When you know how much you have to spend each week, you can make sure you don’t overspend at the beginning of the month. Using up the month’s money too fast is what leaves you vulnerable to unplanned debt and financial shocks.

• Making Minimum Repayments

When you do have a credit card debt, it can be tempting for you to pay off just the minimum amount each month. However, that’s a tactic that can really backfire as it means you’re left paying interest for far, far longer, resulting in a much higher overall amount.

Clearing the debt by more than the minimum can save you hundreds of pounds in the long run, even if it is tough to manage on a monthly basis.

• Not Getting Money You’re Owed

A lot of people do not get money they are entitled to and this can leave them struggling. As it often happens, we give away money to our friends or somebody in the family and either forget about it or procrastinate asking for it. You should not wait until the time you are in a financial crisis to ask for that money. This money that you get back can be the reserve that should help you last the entire month.

• Excessive Spending

Great fortunes are often lost one buck at a time. It may not seem like a big deal when you pick up that double-mocha cappuccino, stop for a pack of cigarettes, or have dinner at an elite hotel, but every little item adds up. If you’re enduring financial hardship, avoiding this mistake really matters – after all, if you’re only a few pounds away from foreclosure or bankruptcy, every buck will count more than ever.

• Never-Ending Payments

Ask yourself if you really need items that keep you paying every month, year after year. Things like cable television, subscription radio and video games, cell phones and pagers can force you to pay unceasingly but leave you owning nothing. When money is tight, or you just want to save more, creating a simpler lifestyle can go a long way to fattening your savings and cushioning your from financial hardship.

• Buying a New Car

Millions of new cars are sold each year, although few buyers can afford to pay for them in cash. However, the inability to pay cash for a new car means an inability to afford the car. After all, being able to afford the total payment is not the same as being able to afford the car. Furthermore, by borrowing money to buy a new car, the consumer pays interest on a depreciating asset, which amplifies the difference between the value of the car and the price paid for it. What’s worse is, many people trade in their cars every 2 or 3 years, and lose money on every trade.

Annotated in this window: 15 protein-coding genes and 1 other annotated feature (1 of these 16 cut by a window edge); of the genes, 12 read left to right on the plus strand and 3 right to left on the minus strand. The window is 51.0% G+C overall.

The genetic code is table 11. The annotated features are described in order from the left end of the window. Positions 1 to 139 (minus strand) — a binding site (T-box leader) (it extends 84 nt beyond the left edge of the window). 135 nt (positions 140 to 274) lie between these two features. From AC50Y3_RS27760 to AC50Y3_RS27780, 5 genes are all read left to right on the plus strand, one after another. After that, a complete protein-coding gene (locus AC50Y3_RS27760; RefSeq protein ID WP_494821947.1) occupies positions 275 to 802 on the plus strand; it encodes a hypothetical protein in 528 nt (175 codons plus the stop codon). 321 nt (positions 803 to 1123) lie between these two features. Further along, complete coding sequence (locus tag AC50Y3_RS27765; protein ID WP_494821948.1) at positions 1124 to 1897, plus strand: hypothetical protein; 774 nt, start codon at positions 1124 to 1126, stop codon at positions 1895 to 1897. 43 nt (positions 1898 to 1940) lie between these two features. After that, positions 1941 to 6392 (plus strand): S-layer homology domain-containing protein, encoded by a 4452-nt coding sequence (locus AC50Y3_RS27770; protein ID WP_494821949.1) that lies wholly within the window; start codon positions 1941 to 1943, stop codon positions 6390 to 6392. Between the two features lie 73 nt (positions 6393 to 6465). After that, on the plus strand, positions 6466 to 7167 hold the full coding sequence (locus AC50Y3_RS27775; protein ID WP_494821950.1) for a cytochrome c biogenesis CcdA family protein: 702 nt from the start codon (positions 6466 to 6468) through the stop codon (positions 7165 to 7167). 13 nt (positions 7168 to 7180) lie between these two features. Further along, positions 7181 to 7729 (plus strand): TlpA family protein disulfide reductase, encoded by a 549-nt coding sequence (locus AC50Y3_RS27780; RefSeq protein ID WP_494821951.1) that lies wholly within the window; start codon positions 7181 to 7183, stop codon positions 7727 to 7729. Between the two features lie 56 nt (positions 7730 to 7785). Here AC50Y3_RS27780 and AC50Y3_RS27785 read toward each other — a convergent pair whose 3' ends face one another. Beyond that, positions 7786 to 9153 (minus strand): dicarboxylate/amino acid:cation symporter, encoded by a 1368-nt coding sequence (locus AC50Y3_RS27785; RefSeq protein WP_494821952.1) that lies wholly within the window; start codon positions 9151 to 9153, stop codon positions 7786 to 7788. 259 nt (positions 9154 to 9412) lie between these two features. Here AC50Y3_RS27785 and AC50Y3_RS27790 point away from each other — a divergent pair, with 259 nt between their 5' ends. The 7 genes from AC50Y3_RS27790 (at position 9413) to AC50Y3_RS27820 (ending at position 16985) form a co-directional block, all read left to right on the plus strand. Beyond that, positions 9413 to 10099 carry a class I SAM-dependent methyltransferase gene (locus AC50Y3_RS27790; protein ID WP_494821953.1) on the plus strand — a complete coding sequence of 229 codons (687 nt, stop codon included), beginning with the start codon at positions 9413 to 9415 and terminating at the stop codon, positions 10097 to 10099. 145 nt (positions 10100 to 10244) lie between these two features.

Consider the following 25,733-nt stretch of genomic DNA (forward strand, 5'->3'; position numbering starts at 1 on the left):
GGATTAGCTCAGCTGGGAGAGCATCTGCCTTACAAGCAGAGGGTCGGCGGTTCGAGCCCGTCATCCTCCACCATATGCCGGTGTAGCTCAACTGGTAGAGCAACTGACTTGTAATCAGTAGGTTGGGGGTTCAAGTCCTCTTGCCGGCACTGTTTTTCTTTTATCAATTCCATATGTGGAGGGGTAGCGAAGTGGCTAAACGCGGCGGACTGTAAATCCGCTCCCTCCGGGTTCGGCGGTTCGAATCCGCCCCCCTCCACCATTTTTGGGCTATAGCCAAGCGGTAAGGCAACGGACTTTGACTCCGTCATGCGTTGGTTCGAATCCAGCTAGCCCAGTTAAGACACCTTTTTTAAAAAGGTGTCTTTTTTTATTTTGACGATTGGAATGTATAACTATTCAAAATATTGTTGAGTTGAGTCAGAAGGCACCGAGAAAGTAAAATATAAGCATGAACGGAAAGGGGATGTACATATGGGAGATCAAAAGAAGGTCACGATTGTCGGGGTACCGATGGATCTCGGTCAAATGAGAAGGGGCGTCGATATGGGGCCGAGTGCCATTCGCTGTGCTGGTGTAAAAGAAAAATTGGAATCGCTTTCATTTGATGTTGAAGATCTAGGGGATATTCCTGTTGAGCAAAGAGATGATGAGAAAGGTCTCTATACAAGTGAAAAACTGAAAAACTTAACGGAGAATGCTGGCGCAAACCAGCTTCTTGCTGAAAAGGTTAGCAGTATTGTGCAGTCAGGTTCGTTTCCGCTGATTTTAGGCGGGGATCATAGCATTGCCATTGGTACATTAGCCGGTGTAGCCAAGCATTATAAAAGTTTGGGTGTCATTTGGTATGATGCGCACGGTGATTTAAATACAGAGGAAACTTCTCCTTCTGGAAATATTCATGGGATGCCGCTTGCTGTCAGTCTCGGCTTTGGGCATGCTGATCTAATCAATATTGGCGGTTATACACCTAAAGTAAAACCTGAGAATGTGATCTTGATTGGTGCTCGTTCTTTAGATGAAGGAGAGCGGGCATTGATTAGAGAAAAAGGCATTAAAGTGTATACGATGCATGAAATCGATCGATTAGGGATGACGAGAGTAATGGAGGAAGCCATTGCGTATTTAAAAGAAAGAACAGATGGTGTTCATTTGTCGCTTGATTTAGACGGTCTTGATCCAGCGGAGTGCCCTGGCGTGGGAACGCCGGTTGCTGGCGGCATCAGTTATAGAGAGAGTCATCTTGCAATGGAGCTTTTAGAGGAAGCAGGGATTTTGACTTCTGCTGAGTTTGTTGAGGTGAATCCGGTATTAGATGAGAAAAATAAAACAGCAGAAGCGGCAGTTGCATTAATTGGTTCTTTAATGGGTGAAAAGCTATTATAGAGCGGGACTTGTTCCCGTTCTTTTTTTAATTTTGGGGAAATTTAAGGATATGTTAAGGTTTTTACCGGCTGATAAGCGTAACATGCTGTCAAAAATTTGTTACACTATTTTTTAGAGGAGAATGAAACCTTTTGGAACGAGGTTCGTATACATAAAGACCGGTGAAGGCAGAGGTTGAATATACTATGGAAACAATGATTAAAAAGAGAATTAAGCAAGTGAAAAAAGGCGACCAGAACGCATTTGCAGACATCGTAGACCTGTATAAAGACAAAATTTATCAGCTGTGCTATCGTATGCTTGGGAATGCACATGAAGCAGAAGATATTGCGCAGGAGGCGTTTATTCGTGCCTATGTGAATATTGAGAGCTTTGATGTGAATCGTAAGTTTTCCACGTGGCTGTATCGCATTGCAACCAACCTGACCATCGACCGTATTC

Sometimes a person has no choice but to take out a loan to buy a car, but how much does any consumer really need a large SUV? Such vehicles are expensive to buy, insure and fuel. Unless you tow a boat or trailer, or need an SUV to earn a living, is an eight-cylinder engine worth the extra cost of taking out a larger loan?

If you need to buy a car and/or borrow money to do so, consider buying one that uses less fuel and costs less to insure and maintain. Cars are expensive. You might need one, but if you’re buying more car than you require, you’re burning through money that could have been saved or used to pay off debt.

The Bottom Line

To steer you away from the dangers of overspending, start by monitoring the little expenses that can add up quickly, then move on to monitoring the big expenses. Think carefully before adding new debts to your list of payments, and keep in mind that being able to make a payment isn’t the same as being able to afford the purchase. Finally, look for places where you could be entitled to get money by reclaiming and make saving some of what you earn a monthly priority.


  Lewis Donnelly is a finance fanatic who works as a freelance writer in Northampton with his core areas of interest being reclaiming PPI, digital marketing and HR. A working professional by day and writer by night, he is always enthusiastic about describing himself in the third person!.